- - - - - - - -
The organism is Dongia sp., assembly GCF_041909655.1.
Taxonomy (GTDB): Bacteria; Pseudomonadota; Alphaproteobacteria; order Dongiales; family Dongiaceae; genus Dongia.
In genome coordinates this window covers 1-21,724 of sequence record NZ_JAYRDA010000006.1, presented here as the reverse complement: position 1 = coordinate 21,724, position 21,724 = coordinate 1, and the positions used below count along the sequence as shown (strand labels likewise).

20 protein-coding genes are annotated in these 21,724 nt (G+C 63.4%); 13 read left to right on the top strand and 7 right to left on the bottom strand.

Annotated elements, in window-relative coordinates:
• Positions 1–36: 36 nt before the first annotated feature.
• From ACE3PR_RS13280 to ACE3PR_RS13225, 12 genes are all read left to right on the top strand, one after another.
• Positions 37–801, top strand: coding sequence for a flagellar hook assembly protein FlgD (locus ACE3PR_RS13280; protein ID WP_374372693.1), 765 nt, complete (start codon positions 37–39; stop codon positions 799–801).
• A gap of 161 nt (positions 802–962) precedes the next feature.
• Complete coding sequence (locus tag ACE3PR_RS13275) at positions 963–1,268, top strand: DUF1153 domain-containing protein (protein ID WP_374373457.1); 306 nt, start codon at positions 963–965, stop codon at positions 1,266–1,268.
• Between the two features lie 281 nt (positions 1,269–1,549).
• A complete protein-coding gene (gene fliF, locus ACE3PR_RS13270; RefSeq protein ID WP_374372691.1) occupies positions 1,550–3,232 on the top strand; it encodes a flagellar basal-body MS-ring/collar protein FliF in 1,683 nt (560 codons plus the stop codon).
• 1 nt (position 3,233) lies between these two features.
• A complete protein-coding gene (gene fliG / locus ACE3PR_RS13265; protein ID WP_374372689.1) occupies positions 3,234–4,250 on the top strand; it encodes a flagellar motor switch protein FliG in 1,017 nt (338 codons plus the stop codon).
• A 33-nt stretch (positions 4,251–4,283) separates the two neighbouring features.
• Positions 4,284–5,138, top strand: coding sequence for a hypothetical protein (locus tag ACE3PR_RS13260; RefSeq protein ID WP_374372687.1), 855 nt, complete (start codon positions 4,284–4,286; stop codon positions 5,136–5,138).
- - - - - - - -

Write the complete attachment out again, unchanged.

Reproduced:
The organism is Dongia sp., assembly GCF_041909655.1.
Taxonomy (GTDB): Bacteria; Pseudomonadota; Alphaproteobacteria; order Dongiales; family Dongiaceae; genus Dongia.
In genome coordinates this window covers 1-21,724 of sequence record NZ_JAYRDA010000006.1, presented here as the reverse complement: position 1 = coordinate 21,724, position 21,724 = coordinate 1, and the positions used below count along the sequence as shown (strand labels likewise).

20 protein-coding genes are annotated in these 21,724 nt (G+C 63.4%); 13 read left to right on the top strand and 7 right to left on the bottom strand.

Annotated elements, in window-relative coordinates:
• Positions 1–36: 36 nt before the first annotated feature.
• From ACE3PR_RS13280 to ACE3PR_RS13225, 12 genes are all read left to right on the top strand, one after another.
• Positions 37–801, top strand: coding sequence for a flagellar hook assembly protein FlgD (locus ACE3PR_RS13280; protein ID WP_374372693.1), 765 nt, complete (start codon positions 37–39; stop codon positions 799–801).
• A gap of 161 nt (positions 802–962) precedes the next feature.
• Complete coding sequence (locus tag ACE3PR_RS13275) at positions 963–1,268, top strand: DUF1153 domain-containing protein (protein ID WP_374373457.1); 306 nt, start codon at positions 963–965, stop codon at positions 1,266–1,268.
• Between the two features lie 281 nt (positions 1,269–1,549).
• A complete protein-coding gene (gene fliF, locus ACE3PR_RS13270; RefSeq protein ID WP_374372691.1) occupies positions 1,550–3,232 on the top strand; it encodes a flagellar basal-body MS-ring/collar protein FliF in 1,683 nt (560 codons plus the stop codon).
• 1 nt (position 3,233) lies between these two features.
• A complete protein-coding gene (gene fliG / locus ACE3PR_RS13265; protein ID WP_374372689.1) occupies positions 3,234–4,250 on the top strand; it encodes a flagellar motor switch protein FliG in 1,017 nt (338 codons plus the stop codon).
• A 33-nt stretch (positions 4,251–4,283) separates the two neighbouring features.
• Positions 4,284–5,138, top strand: coding sequence for a hypothetical protein (locus tag ACE3PR_RS13260; RefSeq protein ID WP_374372687.1), 855 nt, complete (start codon positions 4,284–4,286; stop codon positions 5,136–5,138).